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InTrust 11.4.2 - Customization Kit

Generating Events

To generate an event for InTrust to process, a data source script should do the following:

  1. Create one or more event structures using the CreateEvent() function.

  2. Fill in the fields of the events based on data analysis results.

  3. Pass the events on with the Submit() method.

The CreateEvent() function does not have any arguments. Use the function as follows:

var myEvent = CreateEvent();
//myEvent now stores the event structure

After making the event accessible through a variable, you can fill in the event fields with values. The fields can be either predefined or created "on the fly". By convention, the names of some predefined fields start with underscore characters (_). Such fields should not be edited.

The predefined event fields are listed in Event Fields.

The following is an ECMAScript example of field-processing operation:

myEvent["MyField"] = "myValue";
// Creates the MyField field
// and writes the value "myValue" to it
myEvent.MyField = "myValue";
// Does the same as the previous example

In Windows Script Host languages, the syntax for setting field values differs. Here is a JScript example:

myEvent.Values("MyField") = "myValue";
// Creates and fills in a custom field

Before you submit an event from a script in ECMAScript, make sure the TimeWritten and TimeGenerated fields are set.

Like CreateEvent(), the Submit() method does not take any arguments. Use it as in the following example:


The events that scripted data sources submit are passed on to real-time monitoring rules or cached.

Typical Custom Text Log Data Source Logic


The audit script host provides access to scripting objects specific to InTrust auditing. The terms audit script host and GenericScriptProvider can be used interchangeably.

The audit script engine is the intermediary between the audit script host and the computer where the script is running.

The audit script object model is exposed by the script engine to the scripts.

The audit script position processor is the object that executes the position comparer script.

Typical Usage

The following logic is typically used in custom text log data sources:

  1. The audit script host creates an audit script host instance initialized by a script.

  2. The audit script host makes an Audit_EnumInstances call from the script, and uses a computer name as a parameter. The computer can be represented by a NetBIOS name, an IP address, and so on.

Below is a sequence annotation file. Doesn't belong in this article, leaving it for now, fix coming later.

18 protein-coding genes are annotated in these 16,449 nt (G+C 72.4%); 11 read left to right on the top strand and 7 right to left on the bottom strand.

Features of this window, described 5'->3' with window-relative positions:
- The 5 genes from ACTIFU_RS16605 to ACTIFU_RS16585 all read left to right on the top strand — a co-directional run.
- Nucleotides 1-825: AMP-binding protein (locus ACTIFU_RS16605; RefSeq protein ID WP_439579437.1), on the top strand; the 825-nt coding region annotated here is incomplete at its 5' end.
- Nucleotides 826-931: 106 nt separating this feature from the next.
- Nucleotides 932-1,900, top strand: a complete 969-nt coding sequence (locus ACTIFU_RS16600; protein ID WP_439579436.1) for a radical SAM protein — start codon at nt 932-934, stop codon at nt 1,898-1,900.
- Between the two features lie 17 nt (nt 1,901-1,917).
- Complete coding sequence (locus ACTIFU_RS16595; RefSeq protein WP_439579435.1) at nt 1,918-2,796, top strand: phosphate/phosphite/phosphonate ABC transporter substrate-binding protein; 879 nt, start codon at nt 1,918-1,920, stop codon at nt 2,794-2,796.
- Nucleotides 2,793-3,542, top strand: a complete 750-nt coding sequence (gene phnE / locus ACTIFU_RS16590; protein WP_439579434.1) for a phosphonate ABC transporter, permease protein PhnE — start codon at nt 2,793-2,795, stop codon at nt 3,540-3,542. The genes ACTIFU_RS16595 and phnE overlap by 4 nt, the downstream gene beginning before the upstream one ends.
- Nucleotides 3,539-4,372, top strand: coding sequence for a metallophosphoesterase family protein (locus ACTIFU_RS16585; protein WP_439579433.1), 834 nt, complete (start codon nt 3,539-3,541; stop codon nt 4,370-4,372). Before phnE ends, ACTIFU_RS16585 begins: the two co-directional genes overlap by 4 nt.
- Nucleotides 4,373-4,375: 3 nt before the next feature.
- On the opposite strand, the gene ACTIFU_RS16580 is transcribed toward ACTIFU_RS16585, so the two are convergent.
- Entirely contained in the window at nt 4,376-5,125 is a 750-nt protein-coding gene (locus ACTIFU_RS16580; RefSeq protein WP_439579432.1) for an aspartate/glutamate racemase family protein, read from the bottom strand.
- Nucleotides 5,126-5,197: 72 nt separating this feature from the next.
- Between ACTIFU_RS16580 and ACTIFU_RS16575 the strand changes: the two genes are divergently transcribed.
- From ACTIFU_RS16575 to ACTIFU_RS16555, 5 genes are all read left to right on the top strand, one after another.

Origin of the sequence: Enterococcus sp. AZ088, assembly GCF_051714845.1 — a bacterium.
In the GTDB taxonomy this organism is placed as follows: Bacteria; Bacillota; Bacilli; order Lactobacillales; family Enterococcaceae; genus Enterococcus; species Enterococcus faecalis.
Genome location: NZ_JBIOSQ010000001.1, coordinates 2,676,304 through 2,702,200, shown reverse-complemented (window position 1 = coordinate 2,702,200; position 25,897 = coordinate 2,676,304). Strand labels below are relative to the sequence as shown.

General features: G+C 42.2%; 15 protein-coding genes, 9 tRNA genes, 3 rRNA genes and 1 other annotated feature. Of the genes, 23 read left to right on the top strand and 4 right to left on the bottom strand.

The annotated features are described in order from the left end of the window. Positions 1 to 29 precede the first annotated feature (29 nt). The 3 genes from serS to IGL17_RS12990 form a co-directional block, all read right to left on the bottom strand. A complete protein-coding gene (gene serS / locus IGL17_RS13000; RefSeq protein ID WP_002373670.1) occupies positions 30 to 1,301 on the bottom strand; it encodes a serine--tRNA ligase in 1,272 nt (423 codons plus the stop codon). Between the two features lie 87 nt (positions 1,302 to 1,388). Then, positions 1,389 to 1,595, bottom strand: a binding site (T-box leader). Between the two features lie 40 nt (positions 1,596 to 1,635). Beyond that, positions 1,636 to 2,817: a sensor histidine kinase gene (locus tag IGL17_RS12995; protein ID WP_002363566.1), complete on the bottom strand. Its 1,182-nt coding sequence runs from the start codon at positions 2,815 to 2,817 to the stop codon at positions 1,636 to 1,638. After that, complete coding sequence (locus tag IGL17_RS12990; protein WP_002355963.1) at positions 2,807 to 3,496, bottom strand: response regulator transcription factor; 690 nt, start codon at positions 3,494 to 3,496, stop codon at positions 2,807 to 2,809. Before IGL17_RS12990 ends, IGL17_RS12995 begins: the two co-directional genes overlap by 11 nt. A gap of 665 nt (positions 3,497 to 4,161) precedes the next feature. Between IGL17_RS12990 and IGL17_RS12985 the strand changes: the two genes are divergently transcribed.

The call returns a two-dimensional array, in which the "parent" array has only one element, and the nested array has two elements. The first of these two elements is the same computer name that was passed to Audit_EnumInstances. The second element is the display name of that computer, which is then passed to Audit_Connect. For Windows systems, this is the NetBIOS name; for UNIX systems it is the local name of the host. The display name is exposed in the session list of the InTrust Manager snap-in.

  3. The audit script host makes an Audit_BeforeCollection call, which can perform all kinds of preparatory activity before gathering.

  4. The audit script host makes an Audit_Connect call with an instance parameter. The instance parameter is the value previously returned by Audit_EnumInstances. The log parameter corresponds to the EventLog field in an InTrust data store.

  5. The audit script host makes an Audit_Seek call, which expects a Position object. The script can use the Position object to gather audit trails in increments. The object stores information required by Audit_Seek to find the place in the audit trail where gathering stopped the last time. If the precise position is found, true is returned. Otherwise, the result is false. If false is returned, the details of the corresponding session state that the position could not be found.

  6. The audit script host makes an Audit_CollectEvents call. This is the stage at which gathering takes place. During the gathering, the script must call the AuditProvider.SubmitEventPositionPair method. This method returns pairs each composed of an Event object and a corresponding Position object.
    For the custom text log data source to work properly, each Position object must contain an element with the following index in the values array: